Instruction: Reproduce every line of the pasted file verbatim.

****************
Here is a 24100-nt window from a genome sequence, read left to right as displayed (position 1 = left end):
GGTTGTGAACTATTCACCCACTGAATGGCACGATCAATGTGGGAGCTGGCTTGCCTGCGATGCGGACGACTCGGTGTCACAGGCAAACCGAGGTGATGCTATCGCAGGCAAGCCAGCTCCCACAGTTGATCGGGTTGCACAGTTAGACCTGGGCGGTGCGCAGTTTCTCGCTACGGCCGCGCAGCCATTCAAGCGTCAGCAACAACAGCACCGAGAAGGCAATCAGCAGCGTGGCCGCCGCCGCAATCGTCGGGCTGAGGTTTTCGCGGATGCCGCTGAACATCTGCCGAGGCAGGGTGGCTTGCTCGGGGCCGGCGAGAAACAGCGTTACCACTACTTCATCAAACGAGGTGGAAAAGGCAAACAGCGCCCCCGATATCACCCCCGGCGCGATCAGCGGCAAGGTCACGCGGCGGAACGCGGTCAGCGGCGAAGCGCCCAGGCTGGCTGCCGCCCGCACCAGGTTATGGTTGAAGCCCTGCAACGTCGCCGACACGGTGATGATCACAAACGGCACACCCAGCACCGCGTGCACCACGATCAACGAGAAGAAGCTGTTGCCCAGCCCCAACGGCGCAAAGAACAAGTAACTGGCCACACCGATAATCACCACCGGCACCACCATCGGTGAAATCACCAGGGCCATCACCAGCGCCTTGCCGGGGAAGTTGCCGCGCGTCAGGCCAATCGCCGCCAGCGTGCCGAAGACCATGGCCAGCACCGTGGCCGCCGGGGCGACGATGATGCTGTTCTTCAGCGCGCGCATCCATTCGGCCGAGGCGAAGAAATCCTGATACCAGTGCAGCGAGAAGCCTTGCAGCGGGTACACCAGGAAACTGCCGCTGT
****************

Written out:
Here is a 24100-nt window from a genome sequence, read left to right as displayed (position 1 = left end):
GGTTGTGAACTATTCACCCACTGAATGGCACGATCAATGTGGGAGCTGGCTTGCCTGCGATGCGGACGACTCGGTGTCACAGGCAAACCGAGGTGATGCTATCGCAGGCAAGCCAGCTCCCACAGTTGATCGGGTTGCACAGTTAGACCTGGGCGGTGCGCAGTTTCTCGCTACGGCCGCGCAGCCATTCAAGCGTCAGCAACAACAGCACCGAGAAGGCAATCAGCAGCGTGGCCGCCGCCGCAATCGTCGGGCTGAGGTTTTCGCGGATGCCGCTGAACATCTGCCGAGGCAGGGTGGCTTGCTCGGGGCCGGCGAGAAACAGCGTTACCACTACTTCATCAAACGAGGTGGAAAAGGCAAACAGCGCCCCCGATATCACCCCCGGCGCGATCAGCGGCAAGGTCACGCGGCGGAACGCGGTCAGCGGCGAAGCGCCCAGGCTGGCTGCCGCCCGCACCAGGTTATGGTTGAAGCCCTGCAACGTCGCCGACACGGTGATGATCACAAACGGCACACCCAGCACCGCGTGCACCACGATCAACGAGAAGAAGCTGTTGCCCAGCCCCAACGGCGCAAAGAACAAGTAACTGGCCACACCGATAATCACCACCGGCACCACCATCGGTGAAATCACCAGGGCCATCACCAGCGCCTTGCCGGGGAAGTTGCCGCGCGTCAGGCCAATCGCCGCCAGCGTGCCGAAGACCATGGCCAGCACCGTGGCCGCCGGGGCGACGATGATGCTGTTCTTCAGCGCGCGCATCCATTCGGCCGAGGCGAAGAAATCCTGATACCAGTGCAGCGAGAAGCCTTGCAGCGGGTACACCAGGAAACTGCCGCTGT